Archive for October, 2020


October 30, 2020

SOLE SISTERS! Meet us at the spot, at FIU, tomorrow morning, Saturday, Oct 31st at 7am to get our grind on!

That one time….

October 28, 2020

when one of the bootcampers went as “COACH LORRAINE” for Hallowe’en!

It’s time to RSVP for this weekend’s extra challenge WORKOUT! This Sunday, Nov 1st, will be our post-Halloween workout #3!

Are you in for 7am or 8am?

Please remember – to keep it fair, you can only RSVP for yourself.


October 27, 2020

as voted on by YOU, will be recognized on
Sunday, Nov 1st.


October 26, 2020


October 23, 2020

JOIN US at the KEY BISCAYNE bridge for an exhilarating workout, complete with inclines, declines, motivating peers and a beautiful backdrop! Let’s take advantage of our amazing city and get our bodies moving outdoors. You can’t help but fall in love with this run!

Meet us in the parking lot at the start of the bridge at 7AM sharp!


It’s time to put your creative talents to work!!!

Get spooky… get kooky… get fun!!!

Members & staff will be voting for their favorite costumes from each class, starting on Wednesday, Oct 28 up until the 10am kickboxing class on Saturday, Oct 31st. The top 3 costumes will be recognized and awarded on Sunday, November 1st!

We can’t wait to see what you’ve got!

Here’s a glimpse into some of last year’s favorites…


October 20, 2020



Planning and making meals ahead of time doesn’t just make it easier to eat clean.  It can also save you time trying to figure out what to eat each day!  If you often stare into the pantry or the fridge at the end of the day wondering what to make for dinner, meal preparation can be a lifesaver (and a calorie saver)!

  1.  Make chicken and vegetables more interesting by adding different herbs and spices. Try different dips, like hummus, beetroot dip or tzatziki, and dip slices of veggies into it for a snack! If you have a slow cooker, use it to make delicious stews or soups that you can portion and store to use during the week.
  2. To make meal prep easier, focus on preparing ingredients, rather than full meals. Wash, chop and prepare your vegetables then store them in airtight containers in the fridge. Cook grains (like quinoa, brown rice or barley) ahead of time and freeze the portions in individual freezer bags. Then you just combine the ingredients to build a healthy salad or hot meal.
  3. Store your ingredients correctly.  No one wants to waste food, so make sure you are storing prepared ingredients correctly. Plus, you don’t want to risk eating something that has gone bad! Here are a few guidelines for how long those meal prep foods last:
  • Boiled eggs — In their shell, boiled eggs can be stored for up to one week. Once the shell has been removed, they need to be eaten the same day.
  • Cooked rice — Keep cooked rice in an airtight container in the fridge and eat it within two to three days.
  • Cooked chicken or salmon — Once cooked, chicken or salmon can keep for up to two days in the fridge (I keep chicken for 3 days).
  • Roasted vegetables — After roasting, vegetables can be placed in airtight containers and stored for up to a week in the fridge.
  • Legumes and lentils — Try to use these within two days of cooking.
  • Grilled red meat — Store in a container in the fridge and use within three days of cooking.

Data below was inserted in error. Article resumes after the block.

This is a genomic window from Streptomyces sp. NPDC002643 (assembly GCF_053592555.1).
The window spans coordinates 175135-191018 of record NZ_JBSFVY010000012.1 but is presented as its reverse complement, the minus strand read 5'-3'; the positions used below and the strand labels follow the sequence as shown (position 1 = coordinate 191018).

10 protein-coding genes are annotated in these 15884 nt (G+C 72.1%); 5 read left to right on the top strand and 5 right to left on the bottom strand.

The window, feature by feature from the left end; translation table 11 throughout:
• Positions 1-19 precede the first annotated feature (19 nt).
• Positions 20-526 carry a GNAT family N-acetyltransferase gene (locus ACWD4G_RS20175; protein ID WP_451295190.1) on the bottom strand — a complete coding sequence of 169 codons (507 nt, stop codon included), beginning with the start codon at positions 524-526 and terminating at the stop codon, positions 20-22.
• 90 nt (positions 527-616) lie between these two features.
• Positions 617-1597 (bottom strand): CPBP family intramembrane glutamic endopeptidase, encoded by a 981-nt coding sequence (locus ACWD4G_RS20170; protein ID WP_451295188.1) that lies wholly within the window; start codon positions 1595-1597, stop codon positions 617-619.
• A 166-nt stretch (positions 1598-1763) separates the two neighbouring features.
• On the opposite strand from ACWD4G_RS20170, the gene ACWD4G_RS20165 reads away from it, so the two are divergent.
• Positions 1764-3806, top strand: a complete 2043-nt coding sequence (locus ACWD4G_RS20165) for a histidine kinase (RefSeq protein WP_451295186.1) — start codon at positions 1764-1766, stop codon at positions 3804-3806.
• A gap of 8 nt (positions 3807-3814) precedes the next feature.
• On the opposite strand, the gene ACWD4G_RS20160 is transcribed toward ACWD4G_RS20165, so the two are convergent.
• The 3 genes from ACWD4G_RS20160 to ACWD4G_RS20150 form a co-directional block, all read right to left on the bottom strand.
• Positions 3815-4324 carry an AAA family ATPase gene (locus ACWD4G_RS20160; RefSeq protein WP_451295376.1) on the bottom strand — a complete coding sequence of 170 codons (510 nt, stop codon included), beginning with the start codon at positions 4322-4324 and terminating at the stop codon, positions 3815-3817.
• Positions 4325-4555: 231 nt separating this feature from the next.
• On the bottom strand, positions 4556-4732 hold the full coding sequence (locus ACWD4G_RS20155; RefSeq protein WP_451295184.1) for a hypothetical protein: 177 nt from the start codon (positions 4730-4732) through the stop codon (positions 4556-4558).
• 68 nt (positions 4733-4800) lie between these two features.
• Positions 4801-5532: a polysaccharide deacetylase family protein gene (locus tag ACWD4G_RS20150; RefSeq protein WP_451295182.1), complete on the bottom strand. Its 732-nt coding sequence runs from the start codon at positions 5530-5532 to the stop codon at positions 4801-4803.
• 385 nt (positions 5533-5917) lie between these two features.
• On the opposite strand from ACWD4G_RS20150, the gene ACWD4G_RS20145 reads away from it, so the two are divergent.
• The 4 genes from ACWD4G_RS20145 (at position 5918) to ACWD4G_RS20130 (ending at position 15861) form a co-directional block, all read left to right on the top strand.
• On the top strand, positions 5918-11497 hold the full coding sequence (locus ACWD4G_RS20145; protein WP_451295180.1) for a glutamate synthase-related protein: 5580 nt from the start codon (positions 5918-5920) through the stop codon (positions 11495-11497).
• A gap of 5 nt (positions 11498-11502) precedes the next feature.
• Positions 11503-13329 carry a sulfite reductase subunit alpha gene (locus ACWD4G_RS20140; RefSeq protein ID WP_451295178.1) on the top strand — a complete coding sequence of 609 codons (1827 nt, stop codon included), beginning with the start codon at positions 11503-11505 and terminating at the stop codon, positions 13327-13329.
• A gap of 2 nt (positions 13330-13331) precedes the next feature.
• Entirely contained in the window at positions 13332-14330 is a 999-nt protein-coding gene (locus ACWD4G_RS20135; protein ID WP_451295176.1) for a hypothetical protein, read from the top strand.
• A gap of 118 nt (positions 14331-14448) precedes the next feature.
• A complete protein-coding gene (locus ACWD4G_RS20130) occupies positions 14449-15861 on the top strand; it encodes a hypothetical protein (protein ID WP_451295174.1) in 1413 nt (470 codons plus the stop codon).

• Prepared soups or stews — Freeze for up to 2 months, or keep in the fridge and use within 3 days.


October 19, 2020

Flaxseed was cultivated in Babylon as early as 3000 BC. In the 8th century, King Charlemagne believed so strongly in the health benefits of flaxseed that he passed laws requiring his subjects to consume it. Now, thirteen centuries later, some experts say we have preliminary research to back up what Charlemagne suspected.

Most nutrition experts recommend ground over whole flaxseed because the ground form is easier to digest. Whole flaxseed may pass through your intestine undigested, which means you won’t get all the benefits.

Flaxseed’s health benefits come from the fact that it’s high in fiber and omega-3 fatty acids, as well as phytochemicals called lignans. One tablespoon (7 grams) of ground flaxseed contains 2 grams of polyunsaturated fatty acids (includes the omega 3s), 2 grams of dietary fiber and 37 calories.

Flaxseed is commonly used to improve digestive health or relieve constipation. Flaxseed may also help lower total blood cholesterol and low-density lipoprotein (LDL, or “bad”) cholesterol levels, which may help reduce the risk of heart disease.

You can buy flaxseed in bulk — whole or ground — at many grocery stores (Publix) and health food stores. Whole seeds can be ground at home using a coffee grinder or food processor.

Tips for including flaxseed in your diet:

  • Add a tablespoon of ground flaxseed to your hot or cold breakfast cereal.
  • Add a teaspoon of ground flaxseed to mayonnaise or mustard when making a sandwich.
  • Mix a tablespoon of ground flaxseed into an 8-ounce container of yogurt.
  • Bake ground flaxseed into cookies, muffins, breads and other baked goods.

Like other sources of fiber, flaxseed should be taken with plenty of water or other fluids. Flaxseed shouldn’t be taken at the same time as oral medications. As always, talk with your doctor before trying any dietary supplements.

October 15, 2020

OCTOBER is for the LADIES!

October 14, 2020

October is Breast Cancer Awareness Month, an annual campaign to increase awareness of the disease.

Let’s help increase awareness for breast cancer and breast health! This Sunday is our 2nd extra challenge workout! Let’s ALL wear pink and spread the word. RSVP now for either 7am or 8am!

Download the free eBook, Breast Problems That Aren’t Breast Cancer, to learn about the most common benign (non-cancerous) breast problems, how to detect them, if they are harmful, and how they’re treated.


October 13, 2020